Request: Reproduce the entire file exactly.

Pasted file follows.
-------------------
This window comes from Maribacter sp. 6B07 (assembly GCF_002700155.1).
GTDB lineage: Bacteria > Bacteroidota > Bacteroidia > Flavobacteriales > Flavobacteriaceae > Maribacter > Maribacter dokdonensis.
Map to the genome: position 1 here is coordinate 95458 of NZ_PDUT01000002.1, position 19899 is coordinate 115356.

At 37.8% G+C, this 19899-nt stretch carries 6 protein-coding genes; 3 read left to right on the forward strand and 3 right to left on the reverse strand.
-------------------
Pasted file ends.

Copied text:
This window comes from Maribacter sp. 6B07 (assembly GCF_002700155.1).
GTDB lineage: Bacteria > Bacteroidota > Bacteroidia > Flavobacteriales > Flavobacteriaceae > Maribacter > Maribacter dokdonensis.
Map to the genome: position 1 here is coordinate 95458 of NZ_PDUT01000002.1, position 19899 is coordinate 115356.

At 37.8% G+C, this 19899-nt stretch carries 6 protein-coding genes; 3 read left to right on the forward strand and 3 right to left on the reverse strand.